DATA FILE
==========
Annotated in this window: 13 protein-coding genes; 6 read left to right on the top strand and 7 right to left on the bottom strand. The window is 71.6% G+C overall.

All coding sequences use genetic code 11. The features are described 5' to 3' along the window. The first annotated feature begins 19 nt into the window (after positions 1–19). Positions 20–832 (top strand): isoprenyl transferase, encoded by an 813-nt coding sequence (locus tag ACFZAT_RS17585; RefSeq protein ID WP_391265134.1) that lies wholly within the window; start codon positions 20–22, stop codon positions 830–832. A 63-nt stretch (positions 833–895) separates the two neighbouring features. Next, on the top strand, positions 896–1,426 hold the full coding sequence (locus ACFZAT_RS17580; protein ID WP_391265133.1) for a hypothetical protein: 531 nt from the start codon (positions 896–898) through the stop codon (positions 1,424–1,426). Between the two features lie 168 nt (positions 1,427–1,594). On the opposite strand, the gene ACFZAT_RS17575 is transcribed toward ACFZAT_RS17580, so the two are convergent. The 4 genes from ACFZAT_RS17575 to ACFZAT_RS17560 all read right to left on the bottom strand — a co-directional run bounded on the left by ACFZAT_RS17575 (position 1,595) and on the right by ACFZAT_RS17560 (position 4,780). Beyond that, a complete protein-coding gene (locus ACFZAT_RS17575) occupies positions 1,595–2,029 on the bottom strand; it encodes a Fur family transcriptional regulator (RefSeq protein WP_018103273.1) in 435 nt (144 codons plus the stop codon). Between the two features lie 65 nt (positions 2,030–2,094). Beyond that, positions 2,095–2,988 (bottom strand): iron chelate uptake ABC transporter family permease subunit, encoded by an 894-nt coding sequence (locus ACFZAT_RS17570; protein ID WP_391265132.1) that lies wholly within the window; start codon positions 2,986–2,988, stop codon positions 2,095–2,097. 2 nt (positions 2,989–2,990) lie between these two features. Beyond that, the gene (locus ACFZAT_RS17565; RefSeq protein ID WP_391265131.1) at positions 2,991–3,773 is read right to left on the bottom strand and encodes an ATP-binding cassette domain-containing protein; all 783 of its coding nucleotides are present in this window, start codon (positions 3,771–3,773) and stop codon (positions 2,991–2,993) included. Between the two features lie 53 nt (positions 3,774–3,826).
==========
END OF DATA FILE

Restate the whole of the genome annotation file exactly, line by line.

Annotated in this window: 13 protein-coding genes; 6 read left to right on the top strand and 7 right to left on the bottom strand. The window is 71.6% G+C overall.

All coding sequences use genetic code 11. The features are described 5' to 3' along the window. The first annotated feature begins 19 nt into the window (after positions 1–19). Positions 20–832 (top strand): isoprenyl transferase, encoded by an 813-nt coding sequence (locus tag ACFZAT_RS17585; RefSeq protein ID WP_391265134.1) that lies wholly within the window; start codon positions 20–22, stop codon positions 830–832. A 63-nt stretch (positions 833–895) separates the two neighbouring features. Next, on the top strand, positions 896–1,426 hold the full coding sequence (locus ACFZAT_RS17580; protein ID WP_391265133.1) for a hypothetical protein: 531 nt from the start codon (positions 896–898) through the stop codon (positions 1,424–1,426). Between the two features lie 168 nt (positions 1,427–1,594). On the opposite strand, the gene ACFZAT_RS17575 is transcribed toward ACFZAT_RS17580, so the two are convergent. The 4 genes from ACFZAT_RS17575 to ACFZAT_RS17560 all read right to left on the bottom strand — a co-directional run bounded on the left by ACFZAT_RS17575 (position 1,595) and on the right by ACFZAT_RS17560 (position 4,780). Beyond that, a complete protein-coding gene (locus ACFZAT_RS17575) occupies positions 1,595–2,029 on the bottom strand; it encodes a Fur family transcriptional regulator (RefSeq protein WP_018103273.1) in 435 nt (144 codons plus the stop codon). Between the two features lie 65 nt (positions 2,030–2,094). Beyond that, positions 2,095–2,988 (bottom strand): iron chelate uptake ABC transporter family permease subunit, encoded by an 894-nt coding sequence (locus ACFZAT_RS17570; protein ID WP_391265132.1) that lies wholly within the window; start codon positions 2,986–2,988, stop codon positions 2,095–2,097. 2 nt (positions 2,989–2,990) lie between these two features. Beyond that, the gene (locus ACFZAT_RS17565; RefSeq protein ID WP_391265131.1) at positions 2,991–3,773 is read right to left on the bottom strand and encodes an ATP-binding cassette domain-containing protein; all 783 of its coding nucleotides are present in this window, start codon (positions 3,771–3,773) and stop codon (positions 2,991–2,993) included. Between the two features lie 53 nt (positions 3,774–3,826).